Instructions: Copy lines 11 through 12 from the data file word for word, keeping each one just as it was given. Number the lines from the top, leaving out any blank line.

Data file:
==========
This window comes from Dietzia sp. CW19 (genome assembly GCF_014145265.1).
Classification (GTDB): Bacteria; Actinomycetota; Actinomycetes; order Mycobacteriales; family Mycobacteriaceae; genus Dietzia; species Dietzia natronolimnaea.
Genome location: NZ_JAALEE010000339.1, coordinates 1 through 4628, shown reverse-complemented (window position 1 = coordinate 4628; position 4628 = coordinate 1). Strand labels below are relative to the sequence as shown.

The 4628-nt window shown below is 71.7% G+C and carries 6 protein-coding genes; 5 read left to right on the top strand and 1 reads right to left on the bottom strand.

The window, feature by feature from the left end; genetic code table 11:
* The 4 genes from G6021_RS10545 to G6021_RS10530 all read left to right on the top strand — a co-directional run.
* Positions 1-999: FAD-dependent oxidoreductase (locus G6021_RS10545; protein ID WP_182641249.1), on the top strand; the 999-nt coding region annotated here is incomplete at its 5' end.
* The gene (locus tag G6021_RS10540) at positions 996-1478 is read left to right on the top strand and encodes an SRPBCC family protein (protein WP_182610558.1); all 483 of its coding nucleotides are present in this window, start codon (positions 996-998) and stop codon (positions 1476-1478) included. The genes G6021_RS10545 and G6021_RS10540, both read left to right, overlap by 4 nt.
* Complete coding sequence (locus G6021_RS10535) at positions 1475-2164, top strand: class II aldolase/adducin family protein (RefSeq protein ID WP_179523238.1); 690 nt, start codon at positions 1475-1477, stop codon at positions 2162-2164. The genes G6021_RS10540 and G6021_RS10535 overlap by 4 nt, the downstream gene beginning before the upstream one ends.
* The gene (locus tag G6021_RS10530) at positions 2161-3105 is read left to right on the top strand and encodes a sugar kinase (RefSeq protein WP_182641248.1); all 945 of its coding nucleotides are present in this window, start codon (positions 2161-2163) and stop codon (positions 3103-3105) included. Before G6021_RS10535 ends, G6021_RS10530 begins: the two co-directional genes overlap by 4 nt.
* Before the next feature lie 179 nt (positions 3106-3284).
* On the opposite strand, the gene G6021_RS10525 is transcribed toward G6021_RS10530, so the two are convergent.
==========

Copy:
* Before the next feature lie 179 nt (positions 3106-3284).
* On the opposite strand, the gene G6021_RS10525 is transcribed toward G6021_RS10530, so the two are convergent.